“The idea of resistance is not how many people you can kill. The idea is that he (Israel) is occupying your land because he thinks he can do that, so you need to let him understand that it costs him a lot to take your land. If we could do that without killing any people, that would be good. But he is killing our people. There are no limits to resistance, because it is your right to defend your land.”
Hamdan’s chilling hostility toward Israel was echoed by many others during our week in Lebanon, even by seemingly more moderate and apolitical Lebanese. Particular contempt is held for Israel’s prime minister Ariel Sharon, who commanded Israeli troops that stood by in 1982 while Christian militia members massacred hundreds of Palestinians in Beirut’s Sabra and Shatila refugee camp.
Even though Sharon recently ended 38 years of Israeli occupation of Gaza, it galls many Lebanese and Palestinians that he ever rose to leadership of the country—and that the United States so conspicuously supports the Israel he leads. A concrete barrier a few feet from Lebanon’s border with Israel is spray-painted “Sharon the Dog.”
Israel’s supporters are no less contemptuous of the Hezbollah and Hamas record and their claims to be waging a legitimate struggle. “They are both terrorist organizations, period,” says Marcia Goldstone, executive director of the Jewish Community Relations Council of Indianapolis. “They both have blown people up at Passover Seders, discotheques, and coffee shops. That is terrorism.”
“They put out reasonable-sounding spokespersons in Western clothes who are presented as the organizations’ face to the world. But you can turn on CNN and see their true face: masked men with guns.”
Moving Toward Politics
Mark Sirkin, a professor at Wright State University in Dayton, Ohio, and an expert on the contemporary Middle East, says that those Hezbollah and Hamas images may be changing. In Sirkin’s view, Israel’s withdrawal from Lebanon and now Gaza is likely to be the impetus for both organizations to transition away from their violent legacies.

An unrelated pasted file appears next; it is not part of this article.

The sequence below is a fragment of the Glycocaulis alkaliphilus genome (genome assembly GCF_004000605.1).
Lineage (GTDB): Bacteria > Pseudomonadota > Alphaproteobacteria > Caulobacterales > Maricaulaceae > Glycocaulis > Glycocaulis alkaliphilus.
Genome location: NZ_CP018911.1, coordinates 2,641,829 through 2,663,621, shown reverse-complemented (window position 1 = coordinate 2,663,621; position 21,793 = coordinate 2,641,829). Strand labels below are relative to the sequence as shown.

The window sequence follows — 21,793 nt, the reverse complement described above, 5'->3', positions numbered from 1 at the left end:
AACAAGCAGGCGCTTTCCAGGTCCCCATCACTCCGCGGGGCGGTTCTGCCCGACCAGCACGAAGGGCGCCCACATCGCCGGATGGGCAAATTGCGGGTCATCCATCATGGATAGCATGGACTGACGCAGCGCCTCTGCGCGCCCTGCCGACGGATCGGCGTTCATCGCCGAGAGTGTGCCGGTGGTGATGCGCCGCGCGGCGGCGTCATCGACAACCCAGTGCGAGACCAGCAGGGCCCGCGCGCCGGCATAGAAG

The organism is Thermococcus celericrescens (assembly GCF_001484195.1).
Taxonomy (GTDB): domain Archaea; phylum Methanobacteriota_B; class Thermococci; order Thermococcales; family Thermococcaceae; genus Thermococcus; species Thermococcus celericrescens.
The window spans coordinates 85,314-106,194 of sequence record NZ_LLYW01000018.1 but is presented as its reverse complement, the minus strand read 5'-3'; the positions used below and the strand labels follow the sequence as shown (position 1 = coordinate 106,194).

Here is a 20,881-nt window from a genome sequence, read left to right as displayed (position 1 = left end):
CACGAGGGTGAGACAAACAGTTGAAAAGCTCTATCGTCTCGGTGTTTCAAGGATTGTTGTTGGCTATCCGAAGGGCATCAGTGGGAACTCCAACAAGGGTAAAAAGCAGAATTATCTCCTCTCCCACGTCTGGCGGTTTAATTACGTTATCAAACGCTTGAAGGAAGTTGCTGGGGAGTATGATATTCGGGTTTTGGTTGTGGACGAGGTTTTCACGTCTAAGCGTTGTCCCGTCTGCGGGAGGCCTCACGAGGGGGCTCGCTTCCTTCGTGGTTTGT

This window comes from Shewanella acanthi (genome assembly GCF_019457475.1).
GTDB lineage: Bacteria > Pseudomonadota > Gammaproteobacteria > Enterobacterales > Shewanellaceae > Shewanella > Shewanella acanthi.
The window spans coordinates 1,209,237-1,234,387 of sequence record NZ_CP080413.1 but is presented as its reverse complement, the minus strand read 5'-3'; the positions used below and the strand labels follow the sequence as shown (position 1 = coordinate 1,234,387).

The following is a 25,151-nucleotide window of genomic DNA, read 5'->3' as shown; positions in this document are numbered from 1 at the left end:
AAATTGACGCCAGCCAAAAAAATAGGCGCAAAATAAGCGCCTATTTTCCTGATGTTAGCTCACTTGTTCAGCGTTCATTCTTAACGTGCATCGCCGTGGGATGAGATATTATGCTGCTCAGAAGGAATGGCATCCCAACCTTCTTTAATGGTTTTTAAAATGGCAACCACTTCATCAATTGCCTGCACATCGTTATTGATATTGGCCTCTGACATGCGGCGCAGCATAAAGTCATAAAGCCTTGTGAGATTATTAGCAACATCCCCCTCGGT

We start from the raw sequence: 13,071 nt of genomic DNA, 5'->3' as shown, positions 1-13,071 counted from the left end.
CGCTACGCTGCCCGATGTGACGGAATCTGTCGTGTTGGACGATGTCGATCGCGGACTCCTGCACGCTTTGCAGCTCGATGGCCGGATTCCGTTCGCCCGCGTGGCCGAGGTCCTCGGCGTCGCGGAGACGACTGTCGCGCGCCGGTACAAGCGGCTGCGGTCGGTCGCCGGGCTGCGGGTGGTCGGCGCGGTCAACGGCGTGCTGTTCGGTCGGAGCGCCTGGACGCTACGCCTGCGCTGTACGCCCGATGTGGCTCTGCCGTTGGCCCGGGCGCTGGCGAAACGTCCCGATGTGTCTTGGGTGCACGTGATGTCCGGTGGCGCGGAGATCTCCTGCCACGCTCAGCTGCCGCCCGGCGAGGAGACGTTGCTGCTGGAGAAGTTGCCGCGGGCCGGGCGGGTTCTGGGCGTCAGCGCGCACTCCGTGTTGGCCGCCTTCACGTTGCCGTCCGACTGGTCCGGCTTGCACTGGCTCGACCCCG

“They are moving toward a political situation rather than a military situation,” Sirkin says. “Hezbollah has already done this, and I suspect Hamas will be following this path too. There are likely some hotheads in Hamas who don’t want the war to stop, but I think the leaders want it to become a respectable political organization.”
If Kaouk and Hamdan are among those leaders with obvious political savvy, Ali Khasish, a foot solider in the armed Arab resistance, is less polished.
Khasish, a member of Hezbollah, showed us around the empty Al Khiyam prison camp where he was held for 11 years during the Israeli occupation of south Lebanon. Ali said that during his detention by the Israeli-backed South Lebanon Army (SLA) militia, he was subjected to electric shock torture and beaten with sticks and chains. Ali said one interrogation featured his father being brought in and beaten in front of him.
Ali admitted he would like to seek revenge on his captors, some of whom are still in Lebanon, but his Hezbollah leaders forbid it. In Ali’s eyes, though, his suffering has led to a glorious result. Even though the Israeli border is visible from the prison walls, his homeland is once again in control of Lebanon. To him, the Hezbollah resistance was and is a noble cause that deserves praise, not international condemnation.
“We are not terrorists,” Ali said. “We are people who fight to free our nation.”
Fran Quigley, an attorney and freelance journalist living in Indianapolis, Indiana, was one of six Americans who participated in a weeklong journalism training course in Beirut, Lebanon, in September 2005. His story is based on field interviews conducted during the course.